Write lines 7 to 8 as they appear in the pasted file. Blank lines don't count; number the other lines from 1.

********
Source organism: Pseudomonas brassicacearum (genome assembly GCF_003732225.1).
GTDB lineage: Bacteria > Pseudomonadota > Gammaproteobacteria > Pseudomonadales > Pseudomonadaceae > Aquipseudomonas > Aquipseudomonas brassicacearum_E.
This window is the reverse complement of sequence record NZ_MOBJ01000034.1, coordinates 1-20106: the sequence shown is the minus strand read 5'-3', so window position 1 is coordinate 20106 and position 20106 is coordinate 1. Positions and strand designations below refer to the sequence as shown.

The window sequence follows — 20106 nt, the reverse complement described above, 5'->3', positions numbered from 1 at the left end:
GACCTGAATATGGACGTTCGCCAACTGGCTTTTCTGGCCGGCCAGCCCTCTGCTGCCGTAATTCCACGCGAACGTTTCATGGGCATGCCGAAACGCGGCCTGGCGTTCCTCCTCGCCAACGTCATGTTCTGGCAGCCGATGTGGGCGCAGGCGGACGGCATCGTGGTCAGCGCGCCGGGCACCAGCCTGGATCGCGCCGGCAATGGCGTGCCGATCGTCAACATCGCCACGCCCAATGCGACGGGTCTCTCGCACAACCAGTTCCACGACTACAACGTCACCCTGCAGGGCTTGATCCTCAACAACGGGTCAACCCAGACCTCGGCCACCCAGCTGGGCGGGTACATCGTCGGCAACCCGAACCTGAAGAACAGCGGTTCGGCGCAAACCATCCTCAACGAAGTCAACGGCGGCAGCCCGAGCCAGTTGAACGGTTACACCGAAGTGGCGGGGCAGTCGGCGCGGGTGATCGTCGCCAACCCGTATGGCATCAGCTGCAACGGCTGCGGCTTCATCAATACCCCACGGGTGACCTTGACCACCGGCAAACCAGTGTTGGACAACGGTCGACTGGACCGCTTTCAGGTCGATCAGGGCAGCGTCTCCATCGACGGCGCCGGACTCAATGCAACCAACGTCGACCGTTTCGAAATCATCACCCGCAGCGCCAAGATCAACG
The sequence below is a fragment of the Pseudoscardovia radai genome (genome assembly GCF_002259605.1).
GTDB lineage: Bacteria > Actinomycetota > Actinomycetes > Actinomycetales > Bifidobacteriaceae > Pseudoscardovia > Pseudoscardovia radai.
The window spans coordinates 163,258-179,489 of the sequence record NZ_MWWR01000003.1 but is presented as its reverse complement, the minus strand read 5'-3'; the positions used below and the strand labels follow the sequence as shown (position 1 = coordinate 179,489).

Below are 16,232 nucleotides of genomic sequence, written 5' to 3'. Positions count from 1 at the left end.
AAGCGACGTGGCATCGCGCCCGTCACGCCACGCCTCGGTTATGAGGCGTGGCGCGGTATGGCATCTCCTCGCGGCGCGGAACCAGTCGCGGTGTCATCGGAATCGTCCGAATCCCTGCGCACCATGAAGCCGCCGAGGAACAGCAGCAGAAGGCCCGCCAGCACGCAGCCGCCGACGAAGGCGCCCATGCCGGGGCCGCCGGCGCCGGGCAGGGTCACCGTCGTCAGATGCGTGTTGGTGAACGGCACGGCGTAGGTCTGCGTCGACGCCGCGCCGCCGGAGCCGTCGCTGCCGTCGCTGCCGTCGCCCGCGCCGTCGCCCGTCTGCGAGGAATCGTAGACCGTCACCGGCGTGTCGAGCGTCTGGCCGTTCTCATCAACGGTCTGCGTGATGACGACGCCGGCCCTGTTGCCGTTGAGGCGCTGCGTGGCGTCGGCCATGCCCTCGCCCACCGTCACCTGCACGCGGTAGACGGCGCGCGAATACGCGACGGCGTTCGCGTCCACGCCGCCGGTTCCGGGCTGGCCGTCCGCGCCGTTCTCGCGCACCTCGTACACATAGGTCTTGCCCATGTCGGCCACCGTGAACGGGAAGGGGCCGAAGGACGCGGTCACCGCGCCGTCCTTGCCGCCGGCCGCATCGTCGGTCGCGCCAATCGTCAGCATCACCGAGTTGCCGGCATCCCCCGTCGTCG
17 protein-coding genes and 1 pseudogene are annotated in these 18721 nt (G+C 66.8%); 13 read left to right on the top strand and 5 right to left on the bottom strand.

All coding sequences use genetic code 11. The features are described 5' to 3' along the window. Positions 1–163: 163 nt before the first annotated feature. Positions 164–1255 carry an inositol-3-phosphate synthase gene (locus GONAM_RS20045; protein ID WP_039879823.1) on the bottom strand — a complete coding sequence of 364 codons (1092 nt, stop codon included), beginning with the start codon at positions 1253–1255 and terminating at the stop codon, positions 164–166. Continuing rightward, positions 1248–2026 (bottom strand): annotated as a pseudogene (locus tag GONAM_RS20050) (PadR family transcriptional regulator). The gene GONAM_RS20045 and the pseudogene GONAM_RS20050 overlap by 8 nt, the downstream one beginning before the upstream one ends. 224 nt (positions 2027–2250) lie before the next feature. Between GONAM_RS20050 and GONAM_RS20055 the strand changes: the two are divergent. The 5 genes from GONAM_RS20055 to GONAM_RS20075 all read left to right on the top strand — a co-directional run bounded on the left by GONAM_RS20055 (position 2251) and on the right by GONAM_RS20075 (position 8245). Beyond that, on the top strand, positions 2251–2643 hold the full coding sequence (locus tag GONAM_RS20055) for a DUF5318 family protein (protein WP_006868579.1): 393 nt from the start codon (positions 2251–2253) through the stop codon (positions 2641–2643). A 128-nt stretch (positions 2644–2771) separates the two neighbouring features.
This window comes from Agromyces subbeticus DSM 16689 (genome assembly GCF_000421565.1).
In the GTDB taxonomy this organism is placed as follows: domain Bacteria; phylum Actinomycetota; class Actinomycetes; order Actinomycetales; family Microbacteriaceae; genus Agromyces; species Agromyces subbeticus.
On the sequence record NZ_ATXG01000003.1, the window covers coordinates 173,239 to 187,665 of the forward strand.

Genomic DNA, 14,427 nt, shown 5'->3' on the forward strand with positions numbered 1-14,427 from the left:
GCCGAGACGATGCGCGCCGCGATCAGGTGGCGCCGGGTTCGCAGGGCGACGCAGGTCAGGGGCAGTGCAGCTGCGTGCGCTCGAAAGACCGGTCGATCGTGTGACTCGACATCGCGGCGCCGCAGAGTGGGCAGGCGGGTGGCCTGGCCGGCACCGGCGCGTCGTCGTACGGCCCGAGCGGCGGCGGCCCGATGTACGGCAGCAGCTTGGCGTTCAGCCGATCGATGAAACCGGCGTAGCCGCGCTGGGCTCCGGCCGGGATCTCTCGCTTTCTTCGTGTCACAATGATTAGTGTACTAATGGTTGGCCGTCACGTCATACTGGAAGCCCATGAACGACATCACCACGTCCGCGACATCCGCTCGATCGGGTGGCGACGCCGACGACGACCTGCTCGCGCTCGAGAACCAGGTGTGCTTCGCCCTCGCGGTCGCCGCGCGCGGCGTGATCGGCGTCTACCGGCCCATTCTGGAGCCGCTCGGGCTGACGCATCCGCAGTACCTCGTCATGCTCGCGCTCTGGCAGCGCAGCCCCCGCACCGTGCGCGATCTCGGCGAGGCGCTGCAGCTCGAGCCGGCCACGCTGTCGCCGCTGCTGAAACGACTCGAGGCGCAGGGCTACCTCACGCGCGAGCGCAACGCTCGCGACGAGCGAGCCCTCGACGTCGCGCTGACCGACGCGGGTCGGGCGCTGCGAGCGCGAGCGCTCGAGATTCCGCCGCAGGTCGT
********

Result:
GTDB lineage: Bacteria > Actinomycetota > Actinomycetes > Actinomycetales > Bifidobacteriaceae > Pseudoscardovia > Pseudoscardovia radai.
The window spans coordinates 163,258-179,489 of the sequence record NZ_MWWR01000003.1 but is presented as its reverse complement, the minus strand read 5'-3'; the positions used below and the strand labels follow the sequence as shown (position 1 = coordinate 179,489).